HARCP

HEROIN ADDICTION AND
RELATED CLINICAL PROBLEMS

The official journal of
EUROPAD - European Opiate Addiction Treatment Association
WFTOD - World Federation for the Treatment of Opioid Dependence
Editor: Icro Maremmani, MD - Pisa, Italy, EU
Associate Editors:
Thomas Clausen, MD - Oslo, Norway
Pier Paolo Pani, MD - Cagliari, Italy, EU
Marta Torrens, MD - Barcelona, Spain, EU
Statistical Editor:
Mario Miccoli, PhD - Pisa, Italy, EU

HARCP Archives

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Heroin Addiction and Related Clinical Problems: 2024, 26, 11

Pet ownership, physical activity and mental health among people in opioid maintenance treatment: a prospective, observational study

Cornelia Haarr Hatlo, Thomas Clausen, Ashley Elizabeth Muller, and Gustavo Sugahara

Digital Object Identifier:
https://doi.org/10.62401/2531-4122-2024-11

Summary: Background. Animal-assisted therapies, in which patients interact with various types of animals as part of a treatment intervention, may have positive effects on mental health symptoms. Suppose contact with animals outside of the treatment setting – such as owning a pet – could lend the same positive effects for people receiving outpatient opioid maintenance treatment. In that case, pet ownership may be supported by clinicians for current patients. This article explores the relationship between pet ownership, physical activity, and mental health. Methods. The data used is drawn from the larger NorCOMT study: a prospective, observational study. NorCOMT includes 14 Norwegian OMT institutions from 2012-2016 and self-reports at treatment start and one year after. Data from 174 patients followed up with is included in this analysis. We compared self-reported physical activity, mental health, and substance use by pet owner category, distinguishing between dog owners, other types of pet owners, and those who owned no pets. Results. 18% of the sample owned a dog, 13% owned another type of pet, and 69% were non-owners. These groups did not differ according to sociodemographic or substance-related variables. Dog owners were more physically active, followed by other pet owners. In bivariate analyses, other pet owners had poorer mental health than dog owners and non-dog owners. Exploring physical activity: in an adjusted logistic regression that included mental health, dog ownership predicted higher physical activity. Conclusions. While dog ownership is associated with greater physical activity in this sample of OMT patients, there is no clear relationship between dog or other pet ownership and mental health.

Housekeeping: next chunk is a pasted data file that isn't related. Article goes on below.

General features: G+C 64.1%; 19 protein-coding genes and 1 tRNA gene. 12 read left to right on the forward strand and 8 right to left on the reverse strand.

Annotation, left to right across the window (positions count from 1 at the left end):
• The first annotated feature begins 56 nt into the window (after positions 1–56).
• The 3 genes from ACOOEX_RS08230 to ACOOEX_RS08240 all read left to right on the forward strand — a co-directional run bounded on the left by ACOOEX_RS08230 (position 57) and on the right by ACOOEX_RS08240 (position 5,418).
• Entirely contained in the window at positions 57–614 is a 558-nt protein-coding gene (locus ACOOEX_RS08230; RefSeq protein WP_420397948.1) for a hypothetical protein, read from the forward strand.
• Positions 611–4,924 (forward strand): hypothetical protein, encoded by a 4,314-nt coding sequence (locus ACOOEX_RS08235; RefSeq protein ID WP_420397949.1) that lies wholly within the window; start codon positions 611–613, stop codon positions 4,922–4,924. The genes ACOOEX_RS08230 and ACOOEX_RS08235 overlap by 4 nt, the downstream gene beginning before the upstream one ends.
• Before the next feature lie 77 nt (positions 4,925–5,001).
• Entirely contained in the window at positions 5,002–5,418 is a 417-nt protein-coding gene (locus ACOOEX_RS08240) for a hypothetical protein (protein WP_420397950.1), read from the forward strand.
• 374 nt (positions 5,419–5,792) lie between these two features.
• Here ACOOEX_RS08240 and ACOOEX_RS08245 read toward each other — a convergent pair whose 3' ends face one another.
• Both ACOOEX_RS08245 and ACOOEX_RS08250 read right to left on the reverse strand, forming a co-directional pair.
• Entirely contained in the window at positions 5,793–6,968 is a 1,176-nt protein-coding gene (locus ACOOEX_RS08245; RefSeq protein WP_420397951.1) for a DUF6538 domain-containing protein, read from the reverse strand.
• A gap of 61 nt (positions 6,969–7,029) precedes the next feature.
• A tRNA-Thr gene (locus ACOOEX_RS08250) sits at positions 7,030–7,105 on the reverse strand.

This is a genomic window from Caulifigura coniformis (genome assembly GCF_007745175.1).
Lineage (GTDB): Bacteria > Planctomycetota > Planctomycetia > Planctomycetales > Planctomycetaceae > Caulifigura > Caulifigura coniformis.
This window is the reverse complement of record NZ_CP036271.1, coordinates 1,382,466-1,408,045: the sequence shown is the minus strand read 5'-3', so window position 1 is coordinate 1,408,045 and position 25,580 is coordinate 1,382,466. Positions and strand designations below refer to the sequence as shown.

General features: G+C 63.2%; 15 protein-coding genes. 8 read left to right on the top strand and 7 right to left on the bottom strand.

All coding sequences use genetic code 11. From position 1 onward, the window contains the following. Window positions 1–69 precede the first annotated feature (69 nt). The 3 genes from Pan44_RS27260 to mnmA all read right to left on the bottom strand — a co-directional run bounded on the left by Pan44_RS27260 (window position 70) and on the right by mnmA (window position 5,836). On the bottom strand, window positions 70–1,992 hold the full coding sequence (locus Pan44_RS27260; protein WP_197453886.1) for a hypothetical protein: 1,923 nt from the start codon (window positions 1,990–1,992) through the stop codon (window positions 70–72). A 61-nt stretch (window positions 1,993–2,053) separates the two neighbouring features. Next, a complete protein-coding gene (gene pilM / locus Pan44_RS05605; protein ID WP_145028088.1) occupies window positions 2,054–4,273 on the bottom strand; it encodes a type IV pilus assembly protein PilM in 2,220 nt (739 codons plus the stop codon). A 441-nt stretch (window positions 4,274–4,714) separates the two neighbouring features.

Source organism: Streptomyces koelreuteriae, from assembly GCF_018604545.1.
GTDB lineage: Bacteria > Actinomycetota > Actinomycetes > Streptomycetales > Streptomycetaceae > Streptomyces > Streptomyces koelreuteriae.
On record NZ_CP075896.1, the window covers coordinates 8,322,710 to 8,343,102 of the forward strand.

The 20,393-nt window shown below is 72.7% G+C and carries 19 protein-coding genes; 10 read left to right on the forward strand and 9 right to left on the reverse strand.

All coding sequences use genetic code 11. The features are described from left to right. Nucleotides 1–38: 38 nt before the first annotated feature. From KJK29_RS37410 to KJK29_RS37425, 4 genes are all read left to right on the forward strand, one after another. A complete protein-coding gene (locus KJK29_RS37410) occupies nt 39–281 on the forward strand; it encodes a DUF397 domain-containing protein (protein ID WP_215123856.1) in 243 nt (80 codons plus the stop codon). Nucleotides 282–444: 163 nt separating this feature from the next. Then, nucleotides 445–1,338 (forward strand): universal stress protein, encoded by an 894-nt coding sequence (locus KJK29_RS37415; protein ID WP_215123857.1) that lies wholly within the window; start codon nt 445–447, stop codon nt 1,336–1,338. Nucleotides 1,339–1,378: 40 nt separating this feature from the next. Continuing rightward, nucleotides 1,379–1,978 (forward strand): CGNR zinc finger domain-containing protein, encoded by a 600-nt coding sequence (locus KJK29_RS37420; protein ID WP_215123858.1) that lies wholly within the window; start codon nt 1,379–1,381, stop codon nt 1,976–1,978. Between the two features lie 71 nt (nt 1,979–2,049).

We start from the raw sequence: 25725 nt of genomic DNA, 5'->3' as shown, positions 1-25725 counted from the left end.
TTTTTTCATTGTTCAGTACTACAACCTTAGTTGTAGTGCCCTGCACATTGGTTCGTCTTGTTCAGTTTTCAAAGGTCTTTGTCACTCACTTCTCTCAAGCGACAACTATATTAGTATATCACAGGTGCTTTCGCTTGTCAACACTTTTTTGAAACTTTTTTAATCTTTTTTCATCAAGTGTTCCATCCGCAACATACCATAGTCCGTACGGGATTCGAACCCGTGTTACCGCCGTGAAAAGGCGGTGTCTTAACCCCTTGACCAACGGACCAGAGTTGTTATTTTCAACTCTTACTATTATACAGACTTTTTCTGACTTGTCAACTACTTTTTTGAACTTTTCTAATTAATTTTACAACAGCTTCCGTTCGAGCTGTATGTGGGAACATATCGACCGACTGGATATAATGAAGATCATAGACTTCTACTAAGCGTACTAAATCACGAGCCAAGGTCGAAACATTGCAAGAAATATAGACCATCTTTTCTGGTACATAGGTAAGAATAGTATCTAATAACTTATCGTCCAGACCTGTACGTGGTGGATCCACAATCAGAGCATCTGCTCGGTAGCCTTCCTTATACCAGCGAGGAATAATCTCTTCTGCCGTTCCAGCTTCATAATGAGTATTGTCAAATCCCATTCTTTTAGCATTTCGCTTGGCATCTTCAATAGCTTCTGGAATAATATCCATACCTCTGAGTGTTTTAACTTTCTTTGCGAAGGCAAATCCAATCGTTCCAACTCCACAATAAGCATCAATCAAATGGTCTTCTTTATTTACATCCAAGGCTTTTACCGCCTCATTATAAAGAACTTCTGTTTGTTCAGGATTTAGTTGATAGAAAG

Keywords: Opioid maintenance treatment; animals; pet ownership; physical activity; mental health

 

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